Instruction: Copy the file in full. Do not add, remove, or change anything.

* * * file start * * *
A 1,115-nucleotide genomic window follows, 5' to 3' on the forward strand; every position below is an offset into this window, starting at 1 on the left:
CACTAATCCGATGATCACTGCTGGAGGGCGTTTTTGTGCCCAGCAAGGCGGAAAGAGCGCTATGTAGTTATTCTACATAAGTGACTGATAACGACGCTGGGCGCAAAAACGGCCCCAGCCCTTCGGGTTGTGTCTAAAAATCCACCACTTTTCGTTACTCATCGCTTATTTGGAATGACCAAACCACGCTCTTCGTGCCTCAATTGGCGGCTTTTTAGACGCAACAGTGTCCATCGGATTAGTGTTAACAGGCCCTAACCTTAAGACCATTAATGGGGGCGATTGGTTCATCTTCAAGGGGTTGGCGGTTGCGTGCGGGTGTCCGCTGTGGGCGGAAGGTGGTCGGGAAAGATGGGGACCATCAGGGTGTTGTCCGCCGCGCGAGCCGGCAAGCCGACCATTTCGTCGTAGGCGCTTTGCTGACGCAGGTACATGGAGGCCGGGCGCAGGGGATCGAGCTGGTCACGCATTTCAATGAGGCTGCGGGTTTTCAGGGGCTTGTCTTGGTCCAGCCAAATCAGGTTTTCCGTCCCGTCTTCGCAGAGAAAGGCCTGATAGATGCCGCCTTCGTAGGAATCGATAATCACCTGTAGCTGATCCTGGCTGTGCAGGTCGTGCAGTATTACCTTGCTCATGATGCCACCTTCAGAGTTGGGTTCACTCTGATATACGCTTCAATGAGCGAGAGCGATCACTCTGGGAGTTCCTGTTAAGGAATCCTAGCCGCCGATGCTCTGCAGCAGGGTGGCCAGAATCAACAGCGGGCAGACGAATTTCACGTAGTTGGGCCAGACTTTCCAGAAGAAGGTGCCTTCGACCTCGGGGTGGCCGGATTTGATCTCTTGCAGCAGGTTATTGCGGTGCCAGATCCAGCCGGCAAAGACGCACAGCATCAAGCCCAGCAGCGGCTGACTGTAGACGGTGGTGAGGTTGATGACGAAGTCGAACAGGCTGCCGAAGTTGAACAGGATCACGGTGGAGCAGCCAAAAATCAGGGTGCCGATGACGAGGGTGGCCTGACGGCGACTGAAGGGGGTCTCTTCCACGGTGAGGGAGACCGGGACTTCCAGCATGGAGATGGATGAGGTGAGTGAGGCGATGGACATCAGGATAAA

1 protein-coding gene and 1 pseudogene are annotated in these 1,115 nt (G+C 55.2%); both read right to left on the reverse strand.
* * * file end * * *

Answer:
A 1,115-nucleotide genomic window follows, 5' to 3' on the forward strand; every position below is an offset into this window, starting at 1 on the left:
CACTAATCCGATGATCACTGCTGGAGGGCGTTTTTGTGCCCAGCAAGGCGGAAAGAGCGCTATGTAGTTATTCTACATAAGTGACTGATAACGACGCTGGGCGCAAAAACGGCCCCAGCCCTTCGGGTTGTGTCTAAAAATCCACCACTTTTCGTTACTCATCGCTTATTTGGAATGACCAAACCACGCTCTTCGTGCCTCAATTGGCGGCTTTTTAGACGCAACAGTGTCCATCGGATTAGTGTTAACAGGCCCTAACCTTAAGACCATTAATGGGGGCGATTGGTTCATCTTCAAGGGGTTGGCGGTTGCGTGCGGGTGTCCGCTGTGGGCGGAAGGTGGTCGGGAAAGATGGGGACCATCAGGGTGTTGTCCGCCGCGCGAGCCGGCAAGCCGACCATTTCGTCGTAGGCGCTTTGCTGACGCAGGTACATGGAGGCCGGGCGCAGGGGATCGAGCTGGTCACGCATTTCAATGAGGCTGCGGGTTTTCAGGGGCTTGTCTTGGTCCAGCCAAATCAGGTTTTCCGTCCCGTCTTCGCAGAGAAAGGCCTGATAGATGCCGCCTTCGTAGGAATCGATAATCACCTGTAGCTGATCCTGGCTGTGCAGGTCGTGCAGTATTACCTTGCTCATGATGCCACCTTCAGAGTTGGGTTCACTCTGATATACGCTTCAATGAGCGAGAGCGATCACTCTGGGAGTTCCTGTTAAGGAATCCTAGCCGCCGATGCTCTGCAGCAGGGTGGCCAGAATCAACAGCGGGCAGACGAATTTCACGTAGTTGGGCCAGACTTTCCAGAAGAAGGTGCCTTCGACCTCGGGGTGGCCGGATTTGATCTCTTGCAGCAGGTTATTGCGGTGCCAGATCCAGCCGGCAAAGACGCACAGCATCAAGCCCAGCAGCGGCTGACTGTAGACGGTGGTGAGGTTGATGACGAAGTCGAACAGGCTGCCGAAGTTGAACAGGATCACGGTGGAGCAGCCAAAAATCAGGGTGCCGATGACGAGGGTGGCCTGACGGCGACTGAAGGGGGTCTCTTCCACGGTGAGGGAGACCGGGACTTCCAGCATGGAGATGGATGAGGTGAGTGAGGCGATGGACATCAGGATAAA

1 protein-coding gene and 1 pseudogene are annotated in these 1,115 nt (G+C 55.2%); both read right to left on the reverse strand.